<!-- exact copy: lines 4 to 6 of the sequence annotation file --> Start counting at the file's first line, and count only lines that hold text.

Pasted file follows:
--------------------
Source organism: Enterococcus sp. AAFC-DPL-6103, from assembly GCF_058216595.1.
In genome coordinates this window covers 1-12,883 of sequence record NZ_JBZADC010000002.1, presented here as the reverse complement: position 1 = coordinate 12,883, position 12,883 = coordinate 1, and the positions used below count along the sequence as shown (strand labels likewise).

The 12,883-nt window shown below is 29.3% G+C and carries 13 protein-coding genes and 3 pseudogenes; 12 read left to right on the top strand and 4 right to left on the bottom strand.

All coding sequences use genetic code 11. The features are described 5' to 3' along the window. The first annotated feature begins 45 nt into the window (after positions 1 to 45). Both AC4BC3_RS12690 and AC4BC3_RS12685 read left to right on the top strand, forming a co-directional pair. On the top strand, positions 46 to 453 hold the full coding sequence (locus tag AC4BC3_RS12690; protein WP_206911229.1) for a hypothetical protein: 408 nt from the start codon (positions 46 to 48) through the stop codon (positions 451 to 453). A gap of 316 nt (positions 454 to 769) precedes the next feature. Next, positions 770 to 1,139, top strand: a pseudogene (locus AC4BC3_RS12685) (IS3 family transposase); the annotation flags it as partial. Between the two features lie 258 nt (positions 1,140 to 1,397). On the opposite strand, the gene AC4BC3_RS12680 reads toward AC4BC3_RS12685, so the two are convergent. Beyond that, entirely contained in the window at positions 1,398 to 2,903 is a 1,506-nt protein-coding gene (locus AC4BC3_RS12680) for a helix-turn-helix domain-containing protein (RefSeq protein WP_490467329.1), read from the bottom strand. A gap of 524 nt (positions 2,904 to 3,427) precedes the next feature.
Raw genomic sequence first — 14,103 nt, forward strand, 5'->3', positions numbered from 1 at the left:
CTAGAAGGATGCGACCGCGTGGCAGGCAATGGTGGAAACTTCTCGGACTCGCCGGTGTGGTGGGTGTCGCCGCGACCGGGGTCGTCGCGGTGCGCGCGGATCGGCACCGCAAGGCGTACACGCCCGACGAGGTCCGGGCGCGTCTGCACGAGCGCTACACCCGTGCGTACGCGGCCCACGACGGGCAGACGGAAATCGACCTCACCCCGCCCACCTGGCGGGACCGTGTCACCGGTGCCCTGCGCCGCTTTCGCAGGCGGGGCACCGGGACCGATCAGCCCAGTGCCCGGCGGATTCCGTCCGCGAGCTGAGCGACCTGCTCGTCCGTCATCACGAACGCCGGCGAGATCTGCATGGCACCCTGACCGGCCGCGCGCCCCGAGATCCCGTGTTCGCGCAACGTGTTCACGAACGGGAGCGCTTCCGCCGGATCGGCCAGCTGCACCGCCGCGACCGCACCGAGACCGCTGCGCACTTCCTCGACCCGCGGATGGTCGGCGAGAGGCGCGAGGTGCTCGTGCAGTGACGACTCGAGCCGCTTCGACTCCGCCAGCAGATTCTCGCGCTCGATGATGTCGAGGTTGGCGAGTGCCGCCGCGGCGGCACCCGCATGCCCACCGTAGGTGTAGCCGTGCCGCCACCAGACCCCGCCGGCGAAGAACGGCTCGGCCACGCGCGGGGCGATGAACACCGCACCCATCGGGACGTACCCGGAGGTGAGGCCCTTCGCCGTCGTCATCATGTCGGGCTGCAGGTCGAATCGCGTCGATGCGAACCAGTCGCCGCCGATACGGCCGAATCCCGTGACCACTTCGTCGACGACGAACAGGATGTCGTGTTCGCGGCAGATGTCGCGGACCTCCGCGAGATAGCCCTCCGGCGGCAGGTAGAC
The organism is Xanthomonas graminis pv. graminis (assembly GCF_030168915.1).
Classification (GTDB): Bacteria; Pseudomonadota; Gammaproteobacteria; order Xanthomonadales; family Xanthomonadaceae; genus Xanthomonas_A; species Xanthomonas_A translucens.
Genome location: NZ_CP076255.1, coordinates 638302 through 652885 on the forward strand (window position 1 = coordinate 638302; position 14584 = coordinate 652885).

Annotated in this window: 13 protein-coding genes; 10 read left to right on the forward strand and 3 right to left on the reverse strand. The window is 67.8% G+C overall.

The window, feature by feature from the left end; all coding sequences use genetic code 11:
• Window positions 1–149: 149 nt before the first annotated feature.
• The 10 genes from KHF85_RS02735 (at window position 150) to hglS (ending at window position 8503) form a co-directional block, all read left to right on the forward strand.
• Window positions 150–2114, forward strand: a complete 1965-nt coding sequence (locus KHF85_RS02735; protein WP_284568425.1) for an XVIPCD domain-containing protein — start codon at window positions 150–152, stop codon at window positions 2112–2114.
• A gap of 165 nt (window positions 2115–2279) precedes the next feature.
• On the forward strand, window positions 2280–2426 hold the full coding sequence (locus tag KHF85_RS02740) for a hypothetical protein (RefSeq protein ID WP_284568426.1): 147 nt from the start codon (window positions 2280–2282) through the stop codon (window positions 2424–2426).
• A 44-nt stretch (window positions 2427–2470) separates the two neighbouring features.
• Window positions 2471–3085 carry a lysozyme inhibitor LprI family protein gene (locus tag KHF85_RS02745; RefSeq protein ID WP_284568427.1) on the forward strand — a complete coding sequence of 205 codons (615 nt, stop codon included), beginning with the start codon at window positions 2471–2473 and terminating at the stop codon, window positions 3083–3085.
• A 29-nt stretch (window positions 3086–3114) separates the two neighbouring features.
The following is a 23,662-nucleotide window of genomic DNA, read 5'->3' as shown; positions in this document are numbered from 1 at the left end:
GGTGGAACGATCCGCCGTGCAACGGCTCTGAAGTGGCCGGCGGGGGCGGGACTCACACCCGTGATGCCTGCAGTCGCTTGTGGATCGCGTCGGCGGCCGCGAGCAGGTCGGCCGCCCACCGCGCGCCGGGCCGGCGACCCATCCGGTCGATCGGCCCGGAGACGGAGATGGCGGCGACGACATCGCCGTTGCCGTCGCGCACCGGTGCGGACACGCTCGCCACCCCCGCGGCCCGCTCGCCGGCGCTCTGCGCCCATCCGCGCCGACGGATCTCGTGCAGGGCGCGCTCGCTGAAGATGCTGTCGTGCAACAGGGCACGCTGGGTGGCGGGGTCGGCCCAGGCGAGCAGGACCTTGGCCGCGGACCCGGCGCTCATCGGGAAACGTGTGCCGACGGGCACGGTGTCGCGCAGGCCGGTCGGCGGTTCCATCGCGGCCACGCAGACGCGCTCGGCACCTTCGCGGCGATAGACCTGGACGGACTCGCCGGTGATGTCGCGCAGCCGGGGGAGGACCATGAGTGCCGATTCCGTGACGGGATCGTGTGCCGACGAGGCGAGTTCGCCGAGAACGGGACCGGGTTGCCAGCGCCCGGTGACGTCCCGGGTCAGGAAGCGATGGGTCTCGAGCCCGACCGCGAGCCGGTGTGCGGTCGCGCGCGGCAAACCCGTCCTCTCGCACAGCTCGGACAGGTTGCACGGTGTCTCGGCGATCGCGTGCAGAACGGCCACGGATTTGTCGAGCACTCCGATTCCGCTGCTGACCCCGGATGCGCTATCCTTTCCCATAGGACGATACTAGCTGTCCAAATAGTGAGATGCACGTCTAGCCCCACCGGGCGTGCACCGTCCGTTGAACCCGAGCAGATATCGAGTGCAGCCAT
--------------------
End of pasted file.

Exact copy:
All coding sequences use genetic code 11. The features are described 5' to 3' along the window. The first annotated feature begins 45 nt into the window (after positions 1 to 45). Both AC4BC3_RS12690 and AC4BC3_RS12685 read left to right on the top strand, forming a co-directional pair. On the top strand, positions 46 to 453 hold the full coding sequence (locus tag AC4BC3_RS12690; protein WP_206911229.1) for a hypothetical protein: 408 nt from the start codon (positions 46 to 48) through the stop codon (positions 451 to 453). A gap of 316 nt (positions 454 to 769) precedes the next feature. Next, positions 770 to 1,139, top strand: a pseudogene (locus AC4BC3_RS12685) (IS3 family transposase); the annotation flags it as partial. Between the two features lie 258 nt (positions 1,140 to 1,397). On the opposite strand, the gene AC4BC3_RS12680 reads toward AC4BC3_RS12685, so the two are convergent. Beyond that, entirely contained in the window at positions 1,398 to 2,903 is a 1,506-nt protein-coding gene (locus AC4BC3_RS12680) for a helix-turn-helix domain-containing protein (RefSeq protein WP_490467329.1), read from the bottom strand. A gap of 524 nt (positions 2,904 to 3,427) precedes the next feature.
Raw genomic sequence first — 14,103 nt, forward strand, 5'->3', positions numbered from 1 at the left:
CTAGAAGGATGCGACCGCGTGGCAGGCAATGGTGGAAACTTCTCGGACTCGCCGGTGTGGTGGGTGTCGCCGCGACCGGGGTCGTCGCGGTGCGCGCGGATCGGCACCGCAAGGCGTACACGCCCGACGAGGTCCGGGCGCGTCTGCACGAGCGCTACACCCGTGCGTACGCGGCCCACGACGGGCAGACGGAAATCGACCTCACCCCGCCCACCTGGCGGGACCGTGTCACCGGTGCCCTGCGCCGCTTTCGCAGGCGGGGCACCGGGACCGATCAGCCCAGTGCCCGGCGGATTCCGTCCGCGAGCTGAGCGACCTGCTCGTCCGTCATCACGAACGCCGGCGAGATCTGCATGGCACCCTGACCGGCCGCGCGCCCCGAGATCCCGTGTTCGCGCAACGTGTTCACGAACGGGAGCGCTTCCGCCGGATCGGCCAGCTGCACCGCCGCGACCGCACCGAGACCGCTGCGCACTTCCTCGACCCGCGGATGGTCGGCGAGAGGCGCGAGGTGCTCGTGCAGTGACGACTCGAGCCGCTTCGACTCCGCCAGCAGATTCTCGCGCTCGATGATGTCGAGGTTGGCGAGTGCCGCCGCGGCGGCACCCGCATGCCCACCGTAGGTGTAGCCGTGCCGCCACCAGACCCCGCCGGCGAAGAACGGCTCGGCCACGCGCGGGGCGATGAACACCGCACCCATCGGGACGTACCCGGAGGTGAGGCCCTTCGCCGTCGTCATCATGTCGGGCTGCAGGTCGAATCGCGTCGATGCGAACCAGTCGCCGCCGATACGGCCGAATCCCGTGACCACTTCGTCGACGACGAACAGGATGTCGTGTTCGCGGCAGATGTCGCGGACCTCCGCGAGATAGCCCTCCGGCGGCAGGTAGAC